The heat is on, and it's time to get transmission and differential fluids
We are witnessing heat stress on transmissions, which means it is time
to get transmission and differential fluids tested and possibly changed.
When transmission fluid is dark and cloudy,
vehicles have been operated repeatedly in high–demand conditions
such as extended idling, stop-and-go driving, or towing.
The transmission requires regular maintenance if it is to continue to
operate without failure. The maintenance schedule found in your vehicle
maintenance guide indicates the appropriate fluid replacement schedule.
For example, if the vehicle is used to tow, operates on dusty, rough,
muddy or salty roads, experiences extensive idling, or is used for low-speed
driving and short trips, transmission and differential fluids may need
to be checked and replaced more often. Most manufacturer' schedule recommends
transmission fluid be changed each 20,000 miles or 24 months. For heavier
duty, however, manufacturers suggest inspection each 15,000 miles.
At Nippon, we inspect your transmission and differential
fluid levels and condition every time you we change your oil.
Keep in mind that the maintenance schedules published by manufactures
are generalized for every state. Our state of Arizona is very hot. It
is harder on transmissions. Just think of the road heat. We strongly recommend
that most vehicles have the transmission fluid changed each 15,000 miles.
should inspection show dark and cloudy conditions.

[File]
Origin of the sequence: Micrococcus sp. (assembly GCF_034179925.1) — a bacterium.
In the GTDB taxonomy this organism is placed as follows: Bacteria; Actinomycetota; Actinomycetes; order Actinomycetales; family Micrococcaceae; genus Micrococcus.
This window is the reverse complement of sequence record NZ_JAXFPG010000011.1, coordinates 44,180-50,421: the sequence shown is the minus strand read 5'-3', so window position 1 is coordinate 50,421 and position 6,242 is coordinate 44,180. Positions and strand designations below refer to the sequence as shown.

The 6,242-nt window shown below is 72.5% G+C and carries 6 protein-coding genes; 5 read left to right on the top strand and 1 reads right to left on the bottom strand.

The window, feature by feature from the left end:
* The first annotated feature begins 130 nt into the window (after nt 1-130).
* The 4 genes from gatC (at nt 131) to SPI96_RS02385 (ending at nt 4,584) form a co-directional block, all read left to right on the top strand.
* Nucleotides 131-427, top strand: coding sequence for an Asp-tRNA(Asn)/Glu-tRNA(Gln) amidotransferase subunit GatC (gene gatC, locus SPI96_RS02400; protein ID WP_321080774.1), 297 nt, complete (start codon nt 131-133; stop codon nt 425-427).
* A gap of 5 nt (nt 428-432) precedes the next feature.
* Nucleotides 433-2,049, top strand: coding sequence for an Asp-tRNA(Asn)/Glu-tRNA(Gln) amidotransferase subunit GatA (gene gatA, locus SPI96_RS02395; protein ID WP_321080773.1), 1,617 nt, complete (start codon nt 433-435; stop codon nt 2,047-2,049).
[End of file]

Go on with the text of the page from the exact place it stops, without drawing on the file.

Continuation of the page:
At higher mileage (80, 0000 and up) we encourage you to think about transmission
fluid exchange as opposed to transmission drain and refill. By exchanging
the transmission fluid, it also provides the opportunity to have the torque
converter drained and filled with clean fluid. This service extends the
life of your transmission considerably. Give us a call and we will explain
this very valuable service.
Keep your transmission fluid filled to the proper level
at all times:
- If the fluid level is too low, the transmission oil pump will draw
air, causing the fluid level to mix with air and become aerated. Aerated
fluid lowers the hydraulic pressure in the hydraulic control system,
causing slippage and resulting in damage to clutches and bands inside
- If the fluid level is excessive (too full), planetary gears and other
rotating parts will agitate and whip the fluid, causing symptoms similar
to those found with too low fluid level. In addition, aerated fluid
will rise within the transmission case and may leak out of the breather
plug at the top of the transmission or through the dipstick tube.
- In addition, always be sure to check the differential fluid in a transaxle.
This fluid is sealed off and separate from the transmission cavity in
A reminder: All transmissions do not use
the same kind of fluids. If you can’t visit Nippon, please ask your
service provider to verify the type of fluid needed in your
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